The Council of Ministers, created in 1953 by King Abd al Aziz shortly before his death, was the principal executive organ of the government. The Council of Ministers had authority to issue ministerial decrees, but it had no power separate from the king, who approved all its decisions. The office of prime minister had been abolished by royal decree in 1964, but the king, in his capacity as president of the Council of Ministers, served as the de facto prime minister. The crown prince was designated the first deputy prime minister, and the next prince in the line of succession was the second deputy prime minister.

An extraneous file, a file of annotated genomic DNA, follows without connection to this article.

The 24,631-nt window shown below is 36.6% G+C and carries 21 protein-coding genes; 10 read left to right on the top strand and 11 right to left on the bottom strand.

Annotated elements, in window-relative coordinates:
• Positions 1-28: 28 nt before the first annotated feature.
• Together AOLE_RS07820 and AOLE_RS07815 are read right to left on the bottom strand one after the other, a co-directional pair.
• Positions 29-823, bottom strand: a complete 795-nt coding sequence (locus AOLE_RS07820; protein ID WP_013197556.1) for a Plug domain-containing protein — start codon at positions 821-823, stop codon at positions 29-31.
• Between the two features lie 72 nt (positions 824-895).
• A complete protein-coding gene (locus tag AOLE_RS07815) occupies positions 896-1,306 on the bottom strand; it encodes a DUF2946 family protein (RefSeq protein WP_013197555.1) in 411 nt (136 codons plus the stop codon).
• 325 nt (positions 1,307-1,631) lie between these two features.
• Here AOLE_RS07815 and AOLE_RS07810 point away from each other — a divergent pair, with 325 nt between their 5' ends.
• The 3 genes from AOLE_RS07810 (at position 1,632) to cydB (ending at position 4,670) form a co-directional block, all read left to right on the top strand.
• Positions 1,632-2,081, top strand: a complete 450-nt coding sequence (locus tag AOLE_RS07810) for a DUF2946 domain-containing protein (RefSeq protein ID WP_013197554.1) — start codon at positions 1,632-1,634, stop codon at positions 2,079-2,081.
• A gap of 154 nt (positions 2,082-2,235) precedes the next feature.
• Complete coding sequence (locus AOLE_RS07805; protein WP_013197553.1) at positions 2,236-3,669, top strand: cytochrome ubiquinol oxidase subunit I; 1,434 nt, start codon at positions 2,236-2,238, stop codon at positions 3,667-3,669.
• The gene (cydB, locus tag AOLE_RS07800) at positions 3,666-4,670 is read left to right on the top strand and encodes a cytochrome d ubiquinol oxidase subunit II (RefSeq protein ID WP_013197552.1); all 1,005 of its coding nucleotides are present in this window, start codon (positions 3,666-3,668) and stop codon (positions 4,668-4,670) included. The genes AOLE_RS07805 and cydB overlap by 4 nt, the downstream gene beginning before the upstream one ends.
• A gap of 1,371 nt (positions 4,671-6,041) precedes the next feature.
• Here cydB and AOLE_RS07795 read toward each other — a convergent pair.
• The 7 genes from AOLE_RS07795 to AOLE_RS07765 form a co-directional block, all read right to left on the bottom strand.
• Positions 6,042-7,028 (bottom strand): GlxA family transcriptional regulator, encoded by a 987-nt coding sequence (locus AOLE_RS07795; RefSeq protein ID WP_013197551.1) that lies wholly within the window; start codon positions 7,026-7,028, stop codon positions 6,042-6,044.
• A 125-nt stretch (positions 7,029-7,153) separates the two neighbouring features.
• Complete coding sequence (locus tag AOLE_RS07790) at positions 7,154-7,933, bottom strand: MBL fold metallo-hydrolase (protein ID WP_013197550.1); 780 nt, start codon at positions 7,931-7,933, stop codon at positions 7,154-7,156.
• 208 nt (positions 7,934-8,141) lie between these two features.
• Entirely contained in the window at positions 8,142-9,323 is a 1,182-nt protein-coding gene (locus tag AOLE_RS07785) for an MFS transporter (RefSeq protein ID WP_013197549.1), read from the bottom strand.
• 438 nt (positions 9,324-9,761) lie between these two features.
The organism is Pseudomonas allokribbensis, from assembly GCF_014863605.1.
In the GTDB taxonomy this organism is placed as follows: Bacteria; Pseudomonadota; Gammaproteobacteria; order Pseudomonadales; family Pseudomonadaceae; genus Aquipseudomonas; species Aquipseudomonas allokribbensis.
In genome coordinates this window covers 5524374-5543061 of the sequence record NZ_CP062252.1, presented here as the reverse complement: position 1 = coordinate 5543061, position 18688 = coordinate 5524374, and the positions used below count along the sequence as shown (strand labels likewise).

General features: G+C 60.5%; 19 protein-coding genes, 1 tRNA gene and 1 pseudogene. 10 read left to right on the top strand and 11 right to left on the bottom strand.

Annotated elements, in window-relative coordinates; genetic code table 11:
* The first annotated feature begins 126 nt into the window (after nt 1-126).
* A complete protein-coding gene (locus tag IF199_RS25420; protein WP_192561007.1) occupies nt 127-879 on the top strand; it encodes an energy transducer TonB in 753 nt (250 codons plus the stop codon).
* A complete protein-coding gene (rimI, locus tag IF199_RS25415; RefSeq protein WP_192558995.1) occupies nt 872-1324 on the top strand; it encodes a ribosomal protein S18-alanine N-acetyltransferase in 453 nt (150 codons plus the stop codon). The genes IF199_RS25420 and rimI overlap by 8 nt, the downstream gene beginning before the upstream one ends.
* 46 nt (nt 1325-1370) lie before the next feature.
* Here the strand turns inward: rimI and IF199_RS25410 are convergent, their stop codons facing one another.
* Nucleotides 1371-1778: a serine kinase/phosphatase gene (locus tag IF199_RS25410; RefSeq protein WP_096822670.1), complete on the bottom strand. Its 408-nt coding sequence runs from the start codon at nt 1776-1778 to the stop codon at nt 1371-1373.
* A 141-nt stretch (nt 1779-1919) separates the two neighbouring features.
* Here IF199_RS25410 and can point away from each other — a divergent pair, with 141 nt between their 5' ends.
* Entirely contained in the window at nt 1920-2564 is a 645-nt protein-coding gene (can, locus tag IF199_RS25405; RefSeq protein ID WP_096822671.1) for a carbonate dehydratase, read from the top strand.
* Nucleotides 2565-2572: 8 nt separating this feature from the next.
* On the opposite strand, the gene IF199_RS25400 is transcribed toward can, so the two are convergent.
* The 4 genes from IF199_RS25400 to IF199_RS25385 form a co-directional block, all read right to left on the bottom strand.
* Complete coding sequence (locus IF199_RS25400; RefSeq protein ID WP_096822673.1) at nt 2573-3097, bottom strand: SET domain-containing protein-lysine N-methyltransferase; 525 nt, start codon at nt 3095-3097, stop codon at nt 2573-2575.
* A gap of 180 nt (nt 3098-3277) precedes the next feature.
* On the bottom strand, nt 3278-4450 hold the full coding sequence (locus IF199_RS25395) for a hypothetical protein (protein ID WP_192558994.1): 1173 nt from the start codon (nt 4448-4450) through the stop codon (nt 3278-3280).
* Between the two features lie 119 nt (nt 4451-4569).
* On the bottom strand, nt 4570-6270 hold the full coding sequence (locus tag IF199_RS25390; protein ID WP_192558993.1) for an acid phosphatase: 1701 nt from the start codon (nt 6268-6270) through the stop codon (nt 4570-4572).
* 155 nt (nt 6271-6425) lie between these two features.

In 1992 the Council of Ministers consisted of the king, the crown prince, three royal advisers who held official positions as ministers of state without portfolio, five other ministers of state, and the heads of the twenty ministries, including Minister of Defense and Aviation Amir Sultan, who also served as second deputy prime minister. The ministries included agriculture and water; commerce; communications; defense and aviation; education; finance and national economy; foreign affairs; health; higher education; industry and electricity; information; interior; justice; labor and social affairs; municipal and rural affairs; petroleum and mineral resources; pilgrimage affairs and religious trusts; planning; post, telephone, and telegraph; and public works and housing. In addition to these ministries, the Saudi Arabian National Guard, which was headed by Crown Prince Abd Allah, was similar in status to a ministry. The governors of Medina, Mecca, Riyadh, and the Eastern Province, as well as the governor of the Saudi Arabian Monetary Agency (SAMA) and the head of the General Petroleum and Mineral Organization (Petromin) also held ministerial rank.